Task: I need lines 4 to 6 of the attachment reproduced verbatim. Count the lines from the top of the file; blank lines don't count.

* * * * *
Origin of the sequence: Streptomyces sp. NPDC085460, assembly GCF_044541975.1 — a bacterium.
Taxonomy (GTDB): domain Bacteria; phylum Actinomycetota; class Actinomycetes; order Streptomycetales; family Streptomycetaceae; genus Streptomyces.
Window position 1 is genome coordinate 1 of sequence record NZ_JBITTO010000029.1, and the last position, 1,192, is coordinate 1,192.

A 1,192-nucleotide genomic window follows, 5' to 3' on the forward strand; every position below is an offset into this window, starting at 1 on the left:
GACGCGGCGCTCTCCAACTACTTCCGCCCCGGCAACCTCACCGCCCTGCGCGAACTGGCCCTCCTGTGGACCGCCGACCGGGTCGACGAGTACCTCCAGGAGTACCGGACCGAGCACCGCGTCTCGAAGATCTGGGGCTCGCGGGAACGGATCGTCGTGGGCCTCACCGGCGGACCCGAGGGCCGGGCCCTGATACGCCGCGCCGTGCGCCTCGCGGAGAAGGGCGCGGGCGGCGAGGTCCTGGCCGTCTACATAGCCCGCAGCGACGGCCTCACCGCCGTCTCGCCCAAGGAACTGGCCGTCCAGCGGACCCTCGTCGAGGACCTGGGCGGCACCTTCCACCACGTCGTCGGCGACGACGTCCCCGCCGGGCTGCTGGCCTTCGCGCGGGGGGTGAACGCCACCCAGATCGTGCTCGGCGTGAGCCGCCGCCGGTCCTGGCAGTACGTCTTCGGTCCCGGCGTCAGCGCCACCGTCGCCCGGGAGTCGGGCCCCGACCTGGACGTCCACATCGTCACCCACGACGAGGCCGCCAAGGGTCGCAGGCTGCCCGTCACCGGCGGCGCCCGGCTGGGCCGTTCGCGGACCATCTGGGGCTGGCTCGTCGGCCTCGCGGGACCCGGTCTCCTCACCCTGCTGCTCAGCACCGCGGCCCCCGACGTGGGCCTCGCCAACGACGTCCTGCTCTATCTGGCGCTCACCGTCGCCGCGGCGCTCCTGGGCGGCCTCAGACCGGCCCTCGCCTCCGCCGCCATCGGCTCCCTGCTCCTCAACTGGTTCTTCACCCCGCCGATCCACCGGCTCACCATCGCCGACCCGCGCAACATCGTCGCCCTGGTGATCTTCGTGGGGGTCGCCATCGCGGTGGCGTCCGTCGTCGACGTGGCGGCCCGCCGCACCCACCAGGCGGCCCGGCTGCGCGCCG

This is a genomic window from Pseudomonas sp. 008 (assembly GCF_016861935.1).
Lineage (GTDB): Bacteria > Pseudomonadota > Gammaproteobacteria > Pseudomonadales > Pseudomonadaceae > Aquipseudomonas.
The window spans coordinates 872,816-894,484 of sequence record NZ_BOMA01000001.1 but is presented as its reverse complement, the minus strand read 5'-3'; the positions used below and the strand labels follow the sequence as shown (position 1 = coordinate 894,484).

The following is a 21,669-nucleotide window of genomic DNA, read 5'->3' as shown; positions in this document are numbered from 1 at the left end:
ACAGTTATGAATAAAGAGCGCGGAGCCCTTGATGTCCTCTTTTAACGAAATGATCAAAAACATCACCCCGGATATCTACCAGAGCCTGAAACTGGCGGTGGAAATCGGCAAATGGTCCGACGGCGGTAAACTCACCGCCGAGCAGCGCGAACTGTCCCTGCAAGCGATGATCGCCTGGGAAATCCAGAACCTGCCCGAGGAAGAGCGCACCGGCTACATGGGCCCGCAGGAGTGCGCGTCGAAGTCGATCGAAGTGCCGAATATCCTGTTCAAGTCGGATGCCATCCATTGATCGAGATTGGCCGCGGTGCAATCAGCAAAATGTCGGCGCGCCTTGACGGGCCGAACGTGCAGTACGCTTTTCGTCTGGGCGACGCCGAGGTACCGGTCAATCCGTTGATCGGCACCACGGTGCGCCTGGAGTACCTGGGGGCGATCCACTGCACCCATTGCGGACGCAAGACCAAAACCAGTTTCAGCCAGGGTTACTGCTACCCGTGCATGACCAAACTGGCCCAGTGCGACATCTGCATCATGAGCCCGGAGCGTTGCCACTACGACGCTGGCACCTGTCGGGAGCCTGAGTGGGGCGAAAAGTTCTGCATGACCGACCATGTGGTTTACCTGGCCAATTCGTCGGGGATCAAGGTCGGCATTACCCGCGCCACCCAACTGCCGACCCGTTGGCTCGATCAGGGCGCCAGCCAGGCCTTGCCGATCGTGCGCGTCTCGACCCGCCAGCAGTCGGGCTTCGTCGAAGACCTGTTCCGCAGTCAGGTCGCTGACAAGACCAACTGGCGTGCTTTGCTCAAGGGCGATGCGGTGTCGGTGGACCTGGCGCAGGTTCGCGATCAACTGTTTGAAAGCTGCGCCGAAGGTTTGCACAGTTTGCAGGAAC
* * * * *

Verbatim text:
A 1,192-nucleotide genomic window follows, 5' to 3' on the forward strand; every position below is an offset into this window, starting at 1 on the left:
GACGCGGCGCTCTCCAACTACTTCCGCCCCGGCAACCTCACCGCCCTGCGCGAACTGGCCCTCCTGTGGACCGCCGACCGGGTCGACGAGTACCTCCAGGAGTACCGGACCGAGCACCGCGTCTCGAAGATCTGGGGCTCGCGGGAACGGATCGTCGTGGGCCTCACCGGCGGACCCGAGGGCCGGGCCCTGATACGCCGCGCCGTGCGCCTCGCGGAGAAGGGCGCGGGCGGCGAGGTCCTGGCCGTCTACATAGCCCGCAGCGACGGCCTCACCGCCGTCTCGCCCAAGGAACTGGCCGTCCAGCGGACCCTCGTCGAGGACCTGGGCGGCACCTTCCACCACGTCGTCGGCGACGACGTCCCCGCCGGGCTGCTGGCCTTCGCGCGGGGGGTGAACGCCACCCAGATCGTGCTCGGCGTGAGCCGCCGCCGGTCCTGGCAGTACGTCTTCGGTCCCGGCGTCAGCGCCACCGTCGCCCGGGAGTCGGGCCCCGACCTGGACGTCCACATCGTCACCCACGACGAGGCCGCCAAGGGTCGCAGGCTGCCCGTCACCGGCGGCGCCCGGCTGGGCCGTTCGCGGACCATCTGGGGCTGGCTCGTCGGCCTCGCGGGACCCGGTCTCCTCACCCTGCTGCTCAGCACCGCGGCCCCCGACGTGGGCCTCGCCAACGACGTCCTGCTCTATCTGGCGCTCACCGTCGCCGCGGCGCTCCTGGGCGGCCTCAGACCGGCCCTCGCCTCCGCCGCCATCGGCTCCCTGCTCCTCAACTGGTTCTTCACCCCGCCGATCCACCGGCTCACCATCGCCGACCCGCGCAACATCGTCGCCCTGGTGATCTTCGTGGGGGTCGCCATCGCGGTGGCGTCCGTCGTCGACGTGGCGGCCCGCCGCACCCACCAGGCGGCCCGGCTGCGCGCCG

This is a genomic window from Pseudomonas sp. 008 (assembly GCF_016861935.1).